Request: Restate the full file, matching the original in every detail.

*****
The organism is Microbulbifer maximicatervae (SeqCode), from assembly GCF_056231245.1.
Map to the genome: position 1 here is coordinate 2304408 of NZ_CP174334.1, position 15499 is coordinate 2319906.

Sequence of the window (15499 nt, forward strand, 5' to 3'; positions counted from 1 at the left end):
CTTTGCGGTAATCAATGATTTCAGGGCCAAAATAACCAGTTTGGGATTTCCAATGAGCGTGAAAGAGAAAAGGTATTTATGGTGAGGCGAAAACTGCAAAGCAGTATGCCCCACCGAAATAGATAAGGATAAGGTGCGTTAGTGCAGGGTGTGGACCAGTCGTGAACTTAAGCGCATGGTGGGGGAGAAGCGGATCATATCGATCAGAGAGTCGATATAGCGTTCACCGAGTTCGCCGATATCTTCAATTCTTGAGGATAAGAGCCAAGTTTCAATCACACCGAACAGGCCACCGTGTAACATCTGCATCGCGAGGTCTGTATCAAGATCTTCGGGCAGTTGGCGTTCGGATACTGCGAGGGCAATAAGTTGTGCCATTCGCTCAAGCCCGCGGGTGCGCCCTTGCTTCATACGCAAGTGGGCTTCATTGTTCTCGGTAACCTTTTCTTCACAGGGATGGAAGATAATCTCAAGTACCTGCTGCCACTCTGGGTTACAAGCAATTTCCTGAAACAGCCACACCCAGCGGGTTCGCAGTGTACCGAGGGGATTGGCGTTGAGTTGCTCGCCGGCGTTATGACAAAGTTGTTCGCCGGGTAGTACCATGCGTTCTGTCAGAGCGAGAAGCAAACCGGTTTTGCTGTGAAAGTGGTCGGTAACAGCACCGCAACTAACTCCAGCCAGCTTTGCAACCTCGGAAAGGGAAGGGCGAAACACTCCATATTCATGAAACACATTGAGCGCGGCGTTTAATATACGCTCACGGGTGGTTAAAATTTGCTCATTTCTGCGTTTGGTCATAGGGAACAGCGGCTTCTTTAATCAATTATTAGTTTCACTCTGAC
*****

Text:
The organism is Microbulbifer maximicatervae (SeqCode), from assembly GCF_056231245.1.
Map to the genome: position 1 here is coordinate 2304408 of NZ_CP174334.1, position 15499 is coordinate 2319906.

Sequence of the window (15499 nt, forward strand, 5' to 3'; positions counted from 1 at the left end):
CTTTGCGGTAATCAATGATTTCAGGGCCAAAATAACCAGTTTGGGATTTCCAATGAGCGTGAAAGAGAAAAGGTATTTATGGTGAGGCGAAAACTGCAAAGCAGTATGCCCCACCGAAATAGATAAGGATAAGGTGCGTTAGTGCAGGGTGTGGACCAGTCGTGAACTTAAGCGCATGGTGGGGGAGAAGCGGATCATATCGATCAGAGAGTCGATATAGCGTTCACCGAGTTCGCCGATATCTTCAATTCTTGAGGATAAGAGCCAAGTTTCAATCACACCGAACAGGCCACCGTGTAACATCTGCATCGCGAGGTCTGTATCAAGATCTTCGGGCAGTTGGCGTTCGGATACTGCGAGGGCAATAAGTTGTGCCATTCGCTCAAGCCCGCGGGTGCGCCCTTGCTTCATACGCAAGTGGGCTTCATTGTTCTCGGTAACCTTTTCTTCACAGGGATGGAAGATAATCTCAAGTACCTGCTGCCACTCTGGGTTACAAGCAATTTCCTGAAACAGCCACACCCAGCGGGTTCGCAGTGTACCGAGGGGATTGGCGTTGAGTTGCTCGCCGGCGTTATGACAAAGTTGTTCGCCGGGTAGTACCATGCGTTCTGTCAGAGCGAGAAGCAAACCGGTTTTGCTGTGAAAGTGGTCGGTAACAGCACCGCAACTAACTCCAGCCAGCTTTGCAACCTCGGAAAGGGAAGGGCGAAACACTCCATATTCATGAAACACATTGAGCGCGGCGTTTAATATACGCTCACGGGTGGTTAAAATTTGCTCATTTCTGCGTTTGGTCATAGGGAACAGCGGCTTCTTTAATCAATTATTAGTTTCACTCTGAC